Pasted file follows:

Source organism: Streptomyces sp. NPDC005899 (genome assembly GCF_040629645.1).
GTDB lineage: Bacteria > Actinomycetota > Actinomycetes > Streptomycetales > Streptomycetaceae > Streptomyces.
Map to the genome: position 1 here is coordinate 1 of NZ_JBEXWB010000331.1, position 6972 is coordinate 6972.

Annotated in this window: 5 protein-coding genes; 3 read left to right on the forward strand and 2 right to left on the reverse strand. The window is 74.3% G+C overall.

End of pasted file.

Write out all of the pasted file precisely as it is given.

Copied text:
Source organism: Streptomyces sp. NPDC005899 (genome assembly GCF_040629645.1).
GTDB lineage: Bacteria > Actinomycetota > Actinomycetes > Streptomycetales > Streptomycetaceae > Streptomyces.
Map to the genome: position 1 here is coordinate 1 of NZ_JBEXWB010000331.1, position 6972 is coordinate 6972.

Annotated in this window: 5 protein-coding genes; 3 read left to right on the forward strand and 2 right to left on the reverse strand. The window is 74.3% G+C overall.